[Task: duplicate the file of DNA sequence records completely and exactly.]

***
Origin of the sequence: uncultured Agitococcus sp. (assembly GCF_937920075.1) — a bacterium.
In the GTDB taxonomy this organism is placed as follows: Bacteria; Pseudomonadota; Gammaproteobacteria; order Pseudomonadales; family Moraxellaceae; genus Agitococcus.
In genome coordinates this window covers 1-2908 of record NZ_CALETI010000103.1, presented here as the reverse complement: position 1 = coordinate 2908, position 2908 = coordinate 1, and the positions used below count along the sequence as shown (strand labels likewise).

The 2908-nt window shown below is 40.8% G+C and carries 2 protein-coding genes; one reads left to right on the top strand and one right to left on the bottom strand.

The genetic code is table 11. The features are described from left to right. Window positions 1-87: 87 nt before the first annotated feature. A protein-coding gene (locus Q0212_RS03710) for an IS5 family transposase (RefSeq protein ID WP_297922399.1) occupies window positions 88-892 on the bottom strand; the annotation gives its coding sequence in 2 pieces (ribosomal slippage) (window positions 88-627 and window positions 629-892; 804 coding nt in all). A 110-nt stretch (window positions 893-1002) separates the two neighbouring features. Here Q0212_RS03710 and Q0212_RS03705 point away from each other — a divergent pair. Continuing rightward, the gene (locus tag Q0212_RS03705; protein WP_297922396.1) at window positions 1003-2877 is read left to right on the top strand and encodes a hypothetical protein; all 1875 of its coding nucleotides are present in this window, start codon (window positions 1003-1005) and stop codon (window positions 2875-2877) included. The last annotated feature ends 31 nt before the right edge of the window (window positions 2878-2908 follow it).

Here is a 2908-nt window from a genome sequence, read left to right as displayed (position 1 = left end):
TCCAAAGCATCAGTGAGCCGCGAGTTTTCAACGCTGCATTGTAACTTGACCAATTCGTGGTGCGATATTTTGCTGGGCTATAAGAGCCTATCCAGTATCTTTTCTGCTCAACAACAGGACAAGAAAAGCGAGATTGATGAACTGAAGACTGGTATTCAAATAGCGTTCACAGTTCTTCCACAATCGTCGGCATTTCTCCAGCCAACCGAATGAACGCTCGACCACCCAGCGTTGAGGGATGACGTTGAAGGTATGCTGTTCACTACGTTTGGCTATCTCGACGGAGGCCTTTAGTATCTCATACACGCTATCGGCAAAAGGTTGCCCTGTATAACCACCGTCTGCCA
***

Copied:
Origin of the sequence: uncultured Agitococcus sp. (assembly GCF_937920075.1) — a bacterium.
In the GTDB taxonomy this organism is placed as follows: Bacteria; Pseudomonadota; Gammaproteobacteria; order Pseudomonadales; family Moraxellaceae; genus Agitococcus.
In genome coordinates this window covers 1-2908 of record NZ_CALETI010000103.1, presented here as the reverse complement: position 1 = coordinate 2908, position 2908 = coordinate 1, and the positions used below count along the sequence as shown (strand labels likewise).

The 2908-nt window shown below is 40.8% G+C and carries 2 protein-coding genes; one reads left to right on the top strand and one right to left on the bottom strand.

The genetic code is table 11. The features are described from left to right. Window positions 1-87: 87 nt before the first annotated feature. A protein-coding gene (locus Q0212_RS03710) for an IS5 family transposase (RefSeq protein ID WP_297922399.1) occupies window positions 88-892 on the bottom strand; the annotation gives its coding sequence in 2 pieces (ribosomal slippage) (window positions 88-627 and window positions 629-892; 804 coding nt in all). A 110-nt stretch (window positions 893-1002) separates the two neighbouring features. Here Q0212_RS03710 and Q0212_RS03705 point away from each other — a divergent pair. Continuing rightward, the gene (locus tag Q0212_RS03705; protein WP_297922396.1) at window positions 1003-2877 is read left to right on the top strand and encodes a hypothetical protein; all 1875 of its coding nucleotides are present in this window, start codon (window positions 1003-1005) and stop codon (window positions 2875-2877) included. The last annotated feature ends 31 nt before the right edge of the window (window positions 2878-2908 follow it).

Here is a 2908-nt window from a genome sequence, read left to right as displayed (position 1 = left end):
TCCAAAGCATCAGTGAGCCGCGAGTTTTCAACGCTGCATTGTAACTTGACCAATTCGTGGTGCGATATTTTGCTGGGCTATAAGAGCCTATCCAGTATCTTTTCTGCTCAACAACAGGACAAGAAAAGCGAGATTGATGAACTGAAGACTGGTATTCAAATAGCGTTCACAGTTCTTCCACAATCGTCGGCATTTCTCCAGCCAACCGAATGAACGCTCGACCACCCAGCGTTGAGGGATGACGTTGAAGGTATGCTGTTCACTACGTTTGGCTATCTCGACGGAGGCCTTTAGTATCTCATACACGCTATCGGCAAAAGGTTGCCCTGTATAACCACCGTCTGCCA